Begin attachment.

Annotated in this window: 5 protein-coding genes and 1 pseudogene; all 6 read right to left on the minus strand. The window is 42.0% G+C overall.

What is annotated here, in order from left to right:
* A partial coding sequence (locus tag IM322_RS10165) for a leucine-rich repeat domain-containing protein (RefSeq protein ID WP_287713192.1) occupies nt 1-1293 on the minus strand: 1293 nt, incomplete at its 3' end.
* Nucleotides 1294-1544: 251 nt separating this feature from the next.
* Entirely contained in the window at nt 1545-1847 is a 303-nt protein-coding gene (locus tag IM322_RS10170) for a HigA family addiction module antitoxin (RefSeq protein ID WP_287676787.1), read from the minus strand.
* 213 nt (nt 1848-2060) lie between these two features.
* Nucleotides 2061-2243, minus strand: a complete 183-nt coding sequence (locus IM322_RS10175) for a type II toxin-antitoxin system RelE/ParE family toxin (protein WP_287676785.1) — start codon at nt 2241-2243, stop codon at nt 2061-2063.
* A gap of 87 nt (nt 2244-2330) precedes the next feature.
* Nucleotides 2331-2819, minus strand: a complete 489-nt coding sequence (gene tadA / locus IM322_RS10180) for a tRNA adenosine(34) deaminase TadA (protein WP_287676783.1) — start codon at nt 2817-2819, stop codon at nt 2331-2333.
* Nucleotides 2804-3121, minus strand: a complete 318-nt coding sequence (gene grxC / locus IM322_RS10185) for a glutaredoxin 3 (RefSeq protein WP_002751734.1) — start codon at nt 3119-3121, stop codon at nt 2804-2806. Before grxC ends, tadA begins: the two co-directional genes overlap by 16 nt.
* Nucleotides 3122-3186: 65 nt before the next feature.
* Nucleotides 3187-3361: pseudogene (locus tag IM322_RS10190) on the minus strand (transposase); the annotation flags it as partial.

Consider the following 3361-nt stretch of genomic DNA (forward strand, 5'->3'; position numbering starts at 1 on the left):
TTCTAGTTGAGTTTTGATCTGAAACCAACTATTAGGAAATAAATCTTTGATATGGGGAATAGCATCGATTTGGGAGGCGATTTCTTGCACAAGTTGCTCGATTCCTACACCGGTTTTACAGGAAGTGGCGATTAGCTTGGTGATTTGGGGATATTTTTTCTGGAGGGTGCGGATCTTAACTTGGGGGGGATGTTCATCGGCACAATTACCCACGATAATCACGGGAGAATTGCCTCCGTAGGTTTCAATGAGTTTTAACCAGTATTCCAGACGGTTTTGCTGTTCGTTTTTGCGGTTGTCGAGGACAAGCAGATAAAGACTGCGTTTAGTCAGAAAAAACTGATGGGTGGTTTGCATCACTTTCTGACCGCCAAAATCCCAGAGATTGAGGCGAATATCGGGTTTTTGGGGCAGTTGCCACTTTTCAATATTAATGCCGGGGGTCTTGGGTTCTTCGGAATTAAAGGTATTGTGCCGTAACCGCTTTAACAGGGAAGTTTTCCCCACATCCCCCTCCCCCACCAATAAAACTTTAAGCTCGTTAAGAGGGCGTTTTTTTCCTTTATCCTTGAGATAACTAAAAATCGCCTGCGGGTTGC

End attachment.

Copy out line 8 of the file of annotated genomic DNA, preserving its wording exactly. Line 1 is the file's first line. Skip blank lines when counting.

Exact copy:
* A gap of 87 nt (nt 2244-2330) precedes the next feature.